Is free from Ice and also from great heat. The
current of tbe river Is said to be strong, but
I cannot see that it offers any serious obsta
o'e." Mr. Maglnn, after suggesting a number of
precaution for tbe greater safety or shipping
at the mouth of the Columbia River, such as
pilots, steam tugs, etc., all of which sug
gestions have been adopted, concludes bis re
port by savlnc: "I would deem ft a htir
harbor than that of New York, and capable
of containing an unlimited number of snips."
Juno Term J. 0. Peebles Judge; John.
Geisey and John A. Huffman,, Commis
sioners. Thursday, June 7.
In tho matter of chsngo In the road from
Salem loSubllmlty. Ordered that tbo report,
-iiney ami plat of said cliHUge inroad be
s.pr"B'l and recorded, and that tbe same be
disiillliMil HPi-ordlnit tn law.
In the matteiuf n county rosd from south.
eHMt corner of seel Inn fi. T. Hftfc, It 5 W.,
north wes'erly, to Turner's Station. Ordered
ilmtreport, t-urve-v and plat of slid road be
approved and recorded, aud Bald road be es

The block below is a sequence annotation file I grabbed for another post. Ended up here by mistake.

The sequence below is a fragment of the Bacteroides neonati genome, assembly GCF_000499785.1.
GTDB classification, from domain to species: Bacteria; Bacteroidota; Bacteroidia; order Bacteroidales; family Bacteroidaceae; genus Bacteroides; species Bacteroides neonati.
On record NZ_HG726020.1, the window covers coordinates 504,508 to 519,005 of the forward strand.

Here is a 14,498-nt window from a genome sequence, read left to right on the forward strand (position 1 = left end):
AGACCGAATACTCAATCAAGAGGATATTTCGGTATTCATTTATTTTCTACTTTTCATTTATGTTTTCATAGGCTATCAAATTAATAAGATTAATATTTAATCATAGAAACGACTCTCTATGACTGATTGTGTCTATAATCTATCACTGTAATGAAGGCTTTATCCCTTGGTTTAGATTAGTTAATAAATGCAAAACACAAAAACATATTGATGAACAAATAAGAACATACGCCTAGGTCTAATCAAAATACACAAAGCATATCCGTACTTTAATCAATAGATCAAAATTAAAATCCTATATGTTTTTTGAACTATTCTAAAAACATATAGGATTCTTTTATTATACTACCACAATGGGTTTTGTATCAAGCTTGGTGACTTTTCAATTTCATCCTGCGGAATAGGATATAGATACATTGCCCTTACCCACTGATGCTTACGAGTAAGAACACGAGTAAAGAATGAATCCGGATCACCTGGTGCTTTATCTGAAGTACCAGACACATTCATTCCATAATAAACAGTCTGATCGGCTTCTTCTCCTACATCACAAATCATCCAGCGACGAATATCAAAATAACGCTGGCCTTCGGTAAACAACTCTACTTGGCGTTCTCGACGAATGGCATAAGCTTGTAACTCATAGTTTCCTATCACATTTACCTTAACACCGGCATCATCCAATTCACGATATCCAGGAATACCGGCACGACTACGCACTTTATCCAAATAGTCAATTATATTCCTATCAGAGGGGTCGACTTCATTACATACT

talill'hed. In the matter' of con r ruction of a bridge
Hcross iiratii'li mrid tnun .ShIa.ii to Cham
pnej.'. rifsr William ClHig U's. O'dored that
U. O. Hall tie authored to contract for
and Kiiperlniend1 the const motion of said
bridgH In accordance with plans and specifi
cations this day submitted andiapproved by
court. In the matter-ofthe construction of a bridge
across West Pudding river nean Davis Bro.'s
saw mill. Ordered that plans nnd specifica
tions submitted' to court at this term, be
approved, and that Wright Foshay be author
ized to contract for said bridge aud superin
tend its construction in accordance with said
Ordored that Supervisor of Road District
No. yj be instructed to open so much of county
road In his district as connects roads running
from Salem via WsKeu's to -Drift Creek and